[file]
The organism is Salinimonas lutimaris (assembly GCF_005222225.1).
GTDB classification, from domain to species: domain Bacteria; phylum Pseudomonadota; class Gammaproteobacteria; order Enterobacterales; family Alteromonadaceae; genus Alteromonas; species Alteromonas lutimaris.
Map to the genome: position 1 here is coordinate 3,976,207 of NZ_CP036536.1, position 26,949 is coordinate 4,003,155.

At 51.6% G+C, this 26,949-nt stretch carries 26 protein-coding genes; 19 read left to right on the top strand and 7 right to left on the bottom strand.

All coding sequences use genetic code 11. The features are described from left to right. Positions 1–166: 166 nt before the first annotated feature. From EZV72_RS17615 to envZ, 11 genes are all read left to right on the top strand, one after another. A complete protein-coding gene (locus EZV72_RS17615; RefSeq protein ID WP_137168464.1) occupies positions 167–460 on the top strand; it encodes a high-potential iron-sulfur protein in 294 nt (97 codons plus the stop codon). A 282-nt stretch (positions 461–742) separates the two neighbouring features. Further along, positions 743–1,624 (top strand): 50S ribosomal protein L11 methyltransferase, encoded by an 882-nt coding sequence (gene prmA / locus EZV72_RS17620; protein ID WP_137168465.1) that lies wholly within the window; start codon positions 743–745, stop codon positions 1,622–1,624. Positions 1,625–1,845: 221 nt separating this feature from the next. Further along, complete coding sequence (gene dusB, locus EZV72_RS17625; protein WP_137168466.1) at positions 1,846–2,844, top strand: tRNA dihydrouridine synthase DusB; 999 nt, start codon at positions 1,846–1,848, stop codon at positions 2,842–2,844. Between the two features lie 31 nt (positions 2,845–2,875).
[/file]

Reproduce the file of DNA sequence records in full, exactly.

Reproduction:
The organism is Salinimonas lutimaris (assembly GCF_005222225.1).
GTDB classification, from domain to species: domain Bacteria; phylum Pseudomonadota; class Gammaproteobacteria; order Enterobacterales; family Alteromonadaceae; genus Alteromonas; species Alteromonas lutimaris.
Map to the genome: position 1 here is coordinate 3,976,207 of NZ_CP036536.1, position 26,949 is coordinate 4,003,155.

At 51.6% G+C, this 26,949-nt stretch carries 26 protein-coding genes; 19 read left to right on the top strand and 7 right to left on the bottom strand.

All coding sequences use genetic code 11. The features are described from left to right. Positions 1–166: 166 nt before the first annotated feature. From EZV72_RS17615 to envZ, 11 genes are all read left to right on the top strand, one after another. A complete protein-coding gene (locus EZV72_RS17615; RefSeq protein ID WP_137168464.1) occupies positions 167–460 on the top strand; it encodes a high-potential iron-sulfur protein in 294 nt (97 codons plus the stop codon). A 282-nt stretch (positions 461–742) separates the two neighbouring features. Further along, positions 743–1,624 (top strand): 50S ribosomal protein L11 methyltransferase, encoded by an 882-nt coding sequence (gene prmA / locus EZV72_RS17620; protein ID WP_137168465.1) that lies wholly within the window; start codon positions 743–745, stop codon positions 1,622–1,624. Positions 1,625–1,845: 221 nt separating this feature from the next. Further along, complete coding sequence (gene dusB, locus EZV72_RS17625; protein WP_137168466.1) at positions 1,846–2,844, top strand: tRNA dihydrouridine synthase DusB; 999 nt, start codon at positions 1,846–1,848, stop codon at positions 2,842–2,844. Between the two features lie 31 nt (positions 2,845–2,875).